Art News & Views

From Self-depiction to Self-reference: Contemporary Indian Art


by H A Anil Kumar



Referring to 'self' is something that comes only after coming to terms with the very idea of defining self itself, in visual representations in the recent history of Indian art.

The idea of self is a media-specific subject, unlike, say, a 'landscape' which might meander between poetry and painted imageries, as a mutually similar theme. The moment self disconnected itself from the genre of self-portraiture, one specific thing that occurred about it was that self was no more specific/specified like a recognizable genre of portraiture, landscape and the like. Secondly, self in-itself shifted over from being an 'end' to a 'means'. In other words, the understanding of contemporary in Indian art depends a lot on how the self shifted its long held position from 'being' an end to 'becoming' a means. On the other hand, as if to congratulate the agent that liberated its-self from being cornered ('end'ed, that is), the self articulated contemporary nuance, instead of trying to define it, as it might have had done with Modernity previously, in an another earlier age.

In other words, ambiguity is to contemporary art as is media to Greenbergian Modernity/Modernity (despite the difference between the two words existing on either side of the bar and no matter how much Greenberg barred both from each other). The notion of self in contemporary times, 'articulates' contemporariness itself instead of 'defining' it. Articulation saves definition from the cliché of absolutism. The relation between contemporary and self lies in the selflessness of contemporary art, in the populist sense. Herein self always convinces the physical appearance of the creator in not being insular-in-itself but acting as a catalyst for something beyond the physicality.

Interestingly self also saves 'readings' (both the perceptual/art historical ones and expressive/representational ones) from being subservient to 'creations', when the art community and pedagogy together empirically treat them as if one is not integral to the other. Hence contemporary according to the dictum of self is not something that happen(s)ed 'after' Modern but is a re-look at the very Modern (and beyond, in an anti-chronological way, to an indefinite period) art, historically/representationally. By recent history I do not mean the images produced in the recent times as much as the 'act' of delving into the images, in recent times. In other words, the idea that 'there is an object out there, which is shifting from Modern to Postmodern/Contemporary and one needs to read it' is the most commonly held belief amongst the practitioners of art --in theory, in general and practice in particular.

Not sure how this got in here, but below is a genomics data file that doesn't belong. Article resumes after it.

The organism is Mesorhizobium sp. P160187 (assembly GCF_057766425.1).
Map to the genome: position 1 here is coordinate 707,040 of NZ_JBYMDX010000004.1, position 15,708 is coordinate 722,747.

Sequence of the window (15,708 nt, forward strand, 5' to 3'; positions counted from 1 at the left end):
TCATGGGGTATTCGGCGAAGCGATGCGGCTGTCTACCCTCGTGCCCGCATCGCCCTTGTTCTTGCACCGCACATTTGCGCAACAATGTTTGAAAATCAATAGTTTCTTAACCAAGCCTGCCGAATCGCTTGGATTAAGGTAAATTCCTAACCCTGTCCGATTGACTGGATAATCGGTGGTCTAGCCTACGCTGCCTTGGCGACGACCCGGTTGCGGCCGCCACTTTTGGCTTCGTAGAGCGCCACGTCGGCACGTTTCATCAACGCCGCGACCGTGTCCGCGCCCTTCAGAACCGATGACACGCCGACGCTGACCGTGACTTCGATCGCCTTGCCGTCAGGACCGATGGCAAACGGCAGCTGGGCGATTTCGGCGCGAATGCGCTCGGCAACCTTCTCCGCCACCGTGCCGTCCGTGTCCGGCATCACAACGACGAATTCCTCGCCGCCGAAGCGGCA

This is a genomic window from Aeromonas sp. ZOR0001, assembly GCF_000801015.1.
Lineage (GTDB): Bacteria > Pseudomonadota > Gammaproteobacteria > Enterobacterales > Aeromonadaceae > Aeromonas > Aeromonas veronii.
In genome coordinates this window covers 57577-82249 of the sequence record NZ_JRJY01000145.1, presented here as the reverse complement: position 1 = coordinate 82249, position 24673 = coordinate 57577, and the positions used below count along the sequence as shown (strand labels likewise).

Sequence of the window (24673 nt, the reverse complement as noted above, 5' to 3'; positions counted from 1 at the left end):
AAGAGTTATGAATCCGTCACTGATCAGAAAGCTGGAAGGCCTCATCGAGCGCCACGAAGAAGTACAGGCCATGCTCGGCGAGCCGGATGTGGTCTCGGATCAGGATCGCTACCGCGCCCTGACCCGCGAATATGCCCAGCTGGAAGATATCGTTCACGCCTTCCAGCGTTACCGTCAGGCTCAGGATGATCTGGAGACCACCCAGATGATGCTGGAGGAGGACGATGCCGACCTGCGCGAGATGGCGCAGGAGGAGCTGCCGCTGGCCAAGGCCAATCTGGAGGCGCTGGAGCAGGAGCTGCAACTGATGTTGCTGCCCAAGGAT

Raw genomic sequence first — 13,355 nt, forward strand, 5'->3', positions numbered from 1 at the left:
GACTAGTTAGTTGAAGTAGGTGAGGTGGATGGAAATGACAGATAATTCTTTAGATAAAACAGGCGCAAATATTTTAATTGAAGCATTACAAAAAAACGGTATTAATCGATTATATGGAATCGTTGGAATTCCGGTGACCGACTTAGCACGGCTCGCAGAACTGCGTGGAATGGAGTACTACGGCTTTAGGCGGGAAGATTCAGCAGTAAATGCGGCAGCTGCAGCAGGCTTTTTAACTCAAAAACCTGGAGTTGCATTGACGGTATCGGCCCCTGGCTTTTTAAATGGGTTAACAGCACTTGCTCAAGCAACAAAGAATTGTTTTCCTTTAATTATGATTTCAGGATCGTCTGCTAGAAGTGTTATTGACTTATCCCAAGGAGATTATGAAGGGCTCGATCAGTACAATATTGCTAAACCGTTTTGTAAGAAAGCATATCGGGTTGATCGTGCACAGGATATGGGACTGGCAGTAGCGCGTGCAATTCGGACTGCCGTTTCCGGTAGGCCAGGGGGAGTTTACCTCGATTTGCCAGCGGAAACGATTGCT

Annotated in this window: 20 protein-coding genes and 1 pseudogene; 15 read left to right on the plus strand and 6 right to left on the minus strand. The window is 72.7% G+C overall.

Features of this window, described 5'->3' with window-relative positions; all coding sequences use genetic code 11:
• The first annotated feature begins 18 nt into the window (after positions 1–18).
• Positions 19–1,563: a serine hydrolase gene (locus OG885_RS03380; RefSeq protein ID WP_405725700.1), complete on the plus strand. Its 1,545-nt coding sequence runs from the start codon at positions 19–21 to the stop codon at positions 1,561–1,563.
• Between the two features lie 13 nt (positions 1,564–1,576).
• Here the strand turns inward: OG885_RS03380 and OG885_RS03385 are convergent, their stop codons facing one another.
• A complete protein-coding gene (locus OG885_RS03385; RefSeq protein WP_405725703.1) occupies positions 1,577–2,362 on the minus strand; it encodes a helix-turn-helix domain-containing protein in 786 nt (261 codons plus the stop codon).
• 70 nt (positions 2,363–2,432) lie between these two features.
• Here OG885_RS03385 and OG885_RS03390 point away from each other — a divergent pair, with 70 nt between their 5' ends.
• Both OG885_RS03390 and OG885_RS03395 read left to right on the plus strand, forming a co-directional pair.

In an attempt to continue as to how we could come to terms with an attempt to define contemporary in/of/about Indian art, I would like to consider a few works, produced roughly over a period of a (recent) century, from a specific geography and ponder as to whether 'contemporary' is not a set of works but is a set of reading habits into works and their situations, irrespective of their origin from over varying times, which, incidentally, are bound to have implicated some of that habit into the 'making' of the work itself!

Consider the painting Mad After Veena (1920s) painting by K Venkatappa, Rights/Riots installation-performance (2005) by Umesh Maddanahalli, Artist Imitating Sculpture (2008), a Photo-Performance by Surekha and Imaginary Homeland (2011) painting by Ramesh Chandra. Before we delve into the intricacies of this production, a caution about choosing (these) individual works by individual artists, as the only way of mentioning examples. It is a modernist choice to bring in individual works together for a discourse. The other option is to consider the body of works by individual artists and a body of artists which inevitably includes their body of works. It means an indication that there might or might not be a preset module for a contemporary approach to 'discussing' 'art' that is completely independent of the modernist structure of art discourse or consideration of work as a unit/single/series.

Curatorial attempts should be given the credit of breaking this monopoly of 'unit'ising of artworks/artists.[1] Thus reading each one of them in comparison to the next one is a modernis(t)m-generated habit, which this sentence attempts in essence but escapes due to lack of its description! More than what we can read into them, the interventionalist challenge in addressing the politics behind that module itself perhaps means shifting from Modern to Contemporary while doing something that seems very similar.

Mad After Veena is a visual response by an ex-student (K.Venkatappa) to an ex-guru's (Abhanindranath Tagore) admonition that the former has shifted his media of expression from visual arts to music. [2]